[ntp:hackers] [Gpsd-dev] A lightweight synchronization mechanism for shared memory

Terje Mathisen terje at tmsw.no
Fri Mar 25 08:56:32 UTC 2011


Håkan Johansson wrote:
>
> On Fri, 25 Mar 2011, Terje Mathisen wrote:
>> I've been reading the source code for this shm interface, and to me it
>> seems almost like a no-brainer to go to a circular buffer of 2^N
>> entries, along with a single (write-update only) counter at the front
>> end which indicates where the latest valid entry is located.
>
> Going to a more-than-1 entry buffer does not immediately give any
> further guarantees, but it does open another loophole:
>
> If the writer crashes in a mid-update, say entry 3, then until the next
> alive writer has overwritten that entry, say when it just claims to be
> writing next entry 4, the reader may get the idea that the previous
> entry (number 3) is now good and usable.

I did state up front that my approach is specifically designed for a 
single writer with one or more readers: If the writer crashes then you 
obviously get no more valid updates! :-)

> Perhaps fixable by part of the count (or another variable) holding also
> a bitmask of the valid entries, but such an approach requires the
> analysis of a lot more contrieved edge-cases to (if at all possible)
> make guarantees, as opposed to the 1-entry method. Where we know it
> cannot always allow a successful correct read within finite time, but we
> know how to make any claimed successful read also be that.

See above.
>
>> The readers (one or more) can then always read the last valid entry, it
>> might be a re-read of what they read on the previous iteration, but that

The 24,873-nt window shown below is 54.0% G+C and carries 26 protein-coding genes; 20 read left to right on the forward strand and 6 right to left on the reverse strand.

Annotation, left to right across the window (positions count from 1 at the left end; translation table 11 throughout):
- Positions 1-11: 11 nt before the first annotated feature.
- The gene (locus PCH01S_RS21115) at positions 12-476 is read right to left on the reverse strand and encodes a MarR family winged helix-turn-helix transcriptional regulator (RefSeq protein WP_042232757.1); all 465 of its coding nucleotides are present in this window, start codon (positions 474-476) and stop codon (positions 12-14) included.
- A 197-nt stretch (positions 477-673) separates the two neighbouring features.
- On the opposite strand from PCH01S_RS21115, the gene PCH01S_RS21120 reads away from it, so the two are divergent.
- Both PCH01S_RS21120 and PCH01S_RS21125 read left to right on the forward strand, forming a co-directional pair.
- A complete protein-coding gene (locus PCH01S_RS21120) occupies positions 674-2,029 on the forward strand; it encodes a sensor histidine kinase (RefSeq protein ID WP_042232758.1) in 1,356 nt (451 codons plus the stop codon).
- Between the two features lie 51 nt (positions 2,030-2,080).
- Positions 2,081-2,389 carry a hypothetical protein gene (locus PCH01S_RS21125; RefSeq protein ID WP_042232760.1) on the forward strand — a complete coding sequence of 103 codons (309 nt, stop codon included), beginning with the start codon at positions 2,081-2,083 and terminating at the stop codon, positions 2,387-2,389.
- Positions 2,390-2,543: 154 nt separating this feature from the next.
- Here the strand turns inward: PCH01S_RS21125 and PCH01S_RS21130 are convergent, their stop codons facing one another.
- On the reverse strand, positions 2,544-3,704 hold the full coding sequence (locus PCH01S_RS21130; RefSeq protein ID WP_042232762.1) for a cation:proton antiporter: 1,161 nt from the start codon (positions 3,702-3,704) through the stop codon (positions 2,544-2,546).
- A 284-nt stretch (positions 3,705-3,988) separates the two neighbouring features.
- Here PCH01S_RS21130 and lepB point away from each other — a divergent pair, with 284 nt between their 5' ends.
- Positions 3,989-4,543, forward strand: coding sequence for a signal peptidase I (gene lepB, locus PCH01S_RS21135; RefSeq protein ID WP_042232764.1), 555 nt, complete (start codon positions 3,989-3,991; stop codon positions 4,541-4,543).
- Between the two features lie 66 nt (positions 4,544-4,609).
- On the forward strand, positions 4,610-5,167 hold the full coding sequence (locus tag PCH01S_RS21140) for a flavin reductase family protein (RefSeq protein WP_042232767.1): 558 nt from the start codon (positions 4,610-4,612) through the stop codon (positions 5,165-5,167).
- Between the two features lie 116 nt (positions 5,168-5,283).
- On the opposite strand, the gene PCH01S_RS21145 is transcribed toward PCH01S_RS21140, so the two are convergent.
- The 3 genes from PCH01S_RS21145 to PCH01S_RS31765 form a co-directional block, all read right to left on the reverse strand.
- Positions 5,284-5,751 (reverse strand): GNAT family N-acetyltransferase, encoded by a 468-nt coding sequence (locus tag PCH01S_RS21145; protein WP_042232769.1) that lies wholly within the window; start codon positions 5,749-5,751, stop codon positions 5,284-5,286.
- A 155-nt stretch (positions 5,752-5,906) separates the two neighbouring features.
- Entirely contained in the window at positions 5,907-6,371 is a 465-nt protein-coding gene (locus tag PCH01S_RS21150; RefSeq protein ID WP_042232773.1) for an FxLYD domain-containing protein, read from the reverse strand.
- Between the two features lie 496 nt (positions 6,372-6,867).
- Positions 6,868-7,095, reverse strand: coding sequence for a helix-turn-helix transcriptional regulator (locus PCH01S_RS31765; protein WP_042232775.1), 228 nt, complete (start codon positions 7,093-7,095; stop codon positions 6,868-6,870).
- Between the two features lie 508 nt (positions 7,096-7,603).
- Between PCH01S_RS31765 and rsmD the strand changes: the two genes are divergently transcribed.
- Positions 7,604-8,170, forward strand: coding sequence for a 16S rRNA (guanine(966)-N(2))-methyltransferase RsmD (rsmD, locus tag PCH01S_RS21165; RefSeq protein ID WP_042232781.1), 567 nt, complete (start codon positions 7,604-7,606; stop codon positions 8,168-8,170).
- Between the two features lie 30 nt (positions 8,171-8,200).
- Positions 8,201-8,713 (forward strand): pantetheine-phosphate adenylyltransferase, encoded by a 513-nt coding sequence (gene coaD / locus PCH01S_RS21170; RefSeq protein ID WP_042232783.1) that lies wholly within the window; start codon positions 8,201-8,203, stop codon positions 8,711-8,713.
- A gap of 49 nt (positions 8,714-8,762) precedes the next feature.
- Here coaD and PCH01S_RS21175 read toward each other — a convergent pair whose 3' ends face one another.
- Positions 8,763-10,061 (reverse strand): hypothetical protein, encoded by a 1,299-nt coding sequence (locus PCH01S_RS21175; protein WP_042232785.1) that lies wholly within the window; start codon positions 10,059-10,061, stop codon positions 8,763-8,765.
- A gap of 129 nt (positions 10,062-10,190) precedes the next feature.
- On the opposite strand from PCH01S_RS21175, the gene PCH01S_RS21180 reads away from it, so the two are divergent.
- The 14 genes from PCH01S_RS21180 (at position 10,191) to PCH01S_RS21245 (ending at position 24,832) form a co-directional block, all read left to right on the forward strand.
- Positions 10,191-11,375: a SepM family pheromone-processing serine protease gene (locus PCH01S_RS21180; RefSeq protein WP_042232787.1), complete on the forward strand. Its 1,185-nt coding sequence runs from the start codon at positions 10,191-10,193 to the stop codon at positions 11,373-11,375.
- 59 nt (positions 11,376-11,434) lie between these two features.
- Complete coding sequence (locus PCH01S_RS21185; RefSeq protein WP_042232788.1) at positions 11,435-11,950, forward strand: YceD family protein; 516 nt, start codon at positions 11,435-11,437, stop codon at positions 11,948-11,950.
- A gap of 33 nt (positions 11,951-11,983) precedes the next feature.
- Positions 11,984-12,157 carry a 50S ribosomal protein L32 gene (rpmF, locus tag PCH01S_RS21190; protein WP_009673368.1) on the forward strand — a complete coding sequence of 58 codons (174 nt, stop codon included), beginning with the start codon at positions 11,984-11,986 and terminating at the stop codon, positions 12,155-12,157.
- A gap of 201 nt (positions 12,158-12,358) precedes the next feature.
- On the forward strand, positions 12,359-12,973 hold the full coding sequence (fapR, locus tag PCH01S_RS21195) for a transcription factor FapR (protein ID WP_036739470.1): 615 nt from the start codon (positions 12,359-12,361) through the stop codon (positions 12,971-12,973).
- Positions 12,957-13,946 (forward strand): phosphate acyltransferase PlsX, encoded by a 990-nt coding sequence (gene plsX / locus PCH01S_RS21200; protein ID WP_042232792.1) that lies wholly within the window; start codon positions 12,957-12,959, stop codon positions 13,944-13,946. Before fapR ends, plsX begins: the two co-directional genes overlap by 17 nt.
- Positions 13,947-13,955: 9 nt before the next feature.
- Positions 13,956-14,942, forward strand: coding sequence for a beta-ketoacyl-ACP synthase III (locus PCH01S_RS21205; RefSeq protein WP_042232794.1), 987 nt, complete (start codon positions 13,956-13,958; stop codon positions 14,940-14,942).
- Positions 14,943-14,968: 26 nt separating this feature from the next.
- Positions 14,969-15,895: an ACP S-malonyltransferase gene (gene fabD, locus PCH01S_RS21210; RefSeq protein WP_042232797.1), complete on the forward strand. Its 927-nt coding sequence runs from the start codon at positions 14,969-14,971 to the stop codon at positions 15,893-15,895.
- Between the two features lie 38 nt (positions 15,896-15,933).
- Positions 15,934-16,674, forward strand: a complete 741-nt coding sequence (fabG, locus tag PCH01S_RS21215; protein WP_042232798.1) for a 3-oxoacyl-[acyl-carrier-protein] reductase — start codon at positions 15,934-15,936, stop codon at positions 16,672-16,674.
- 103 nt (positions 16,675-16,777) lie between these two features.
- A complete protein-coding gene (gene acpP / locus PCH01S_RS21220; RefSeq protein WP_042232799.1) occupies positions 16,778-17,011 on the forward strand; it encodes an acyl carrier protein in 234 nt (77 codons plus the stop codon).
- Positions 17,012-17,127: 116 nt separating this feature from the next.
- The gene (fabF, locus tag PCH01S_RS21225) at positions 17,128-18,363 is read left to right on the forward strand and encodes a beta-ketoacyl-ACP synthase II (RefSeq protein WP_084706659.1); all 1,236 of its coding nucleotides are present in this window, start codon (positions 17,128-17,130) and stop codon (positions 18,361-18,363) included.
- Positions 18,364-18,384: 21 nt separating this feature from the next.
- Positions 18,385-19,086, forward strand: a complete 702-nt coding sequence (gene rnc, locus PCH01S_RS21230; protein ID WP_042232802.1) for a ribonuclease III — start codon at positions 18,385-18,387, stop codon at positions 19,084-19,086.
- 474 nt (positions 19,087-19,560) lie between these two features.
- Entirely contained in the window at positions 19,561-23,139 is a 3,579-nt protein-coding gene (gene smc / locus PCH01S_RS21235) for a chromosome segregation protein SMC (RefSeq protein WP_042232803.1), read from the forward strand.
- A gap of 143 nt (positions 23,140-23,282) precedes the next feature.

>> is something which it is easy for the reader to guard against:
>>
>> unsigned cnt = shm->count;
>> if (cnt == prev_cnt) return;
>>
>> When the counter is valid you mask it with the buffer count mask to
>> bring it into range:
>
> If I'm only allowed to mask the counter when it is valid, the time
> during any writer update makes all entries unusable anyhow, so 2^N is no
> better than 1.
>
>> prev_cnt = cnt;
>> cnt &= shm->count_mask; // Bring it into [0..7] range?
>>
>> Copy the current entry into local vars:
>>
>> tvr.tv_sec=shm->[cnt].receiveTimeStampSec;
>> tvr.tv_usec=shm->[cnt].receiveTimeStampUSec;
>> tvt.tv_sec=shm->[cnt].clockTimeStampSec;
>> tvt.tv_usec=shm->[cnt].clockTimeStampUSec;
>>
>> This is of course still not absolutely bulletproof, in that a reader
>> process which starts to read an entry, then gets put to sleep for N(=8?)
>> seconds, can wake up again and read the last half of an updated record.
>>
>> This is easy to guard against by re-reading the shm->count value: Since
>> this counter is explicitly allowed to wrap around at 2^32 or 2^64, you
>> cannot sleep for that many seconds.
>>
>> a) You can always read the last valid entry.
>> b) The only sync barrier needed is in the producer (gpsd) which should
>> have a write barrier between the last write to the new record, and the
>> increment of the shm->count variable.
>
> Read barriers too. Please see the linux kernel documentation:
>
> http://www.kernel.org/doc/Documentation/memory-barriers.txt
>
> Also note how the word 'volatile' is absent.

I know, it doesn't really help.
>
> Another point to note is that the way in which the memory copying is
> implemented - inlined, function call, for loop, even
> local-cpu-irq-disabled - does not help against the interplay of the
> memory subsystems of the two cpus involved, which - without
> write/read-barriers - may provide the read data as new and old intermixed.

Yes indeed.

Terje
-- 
- <Terje at tmsw.no>
"almost all programming can be viewed as an exercise in caching"


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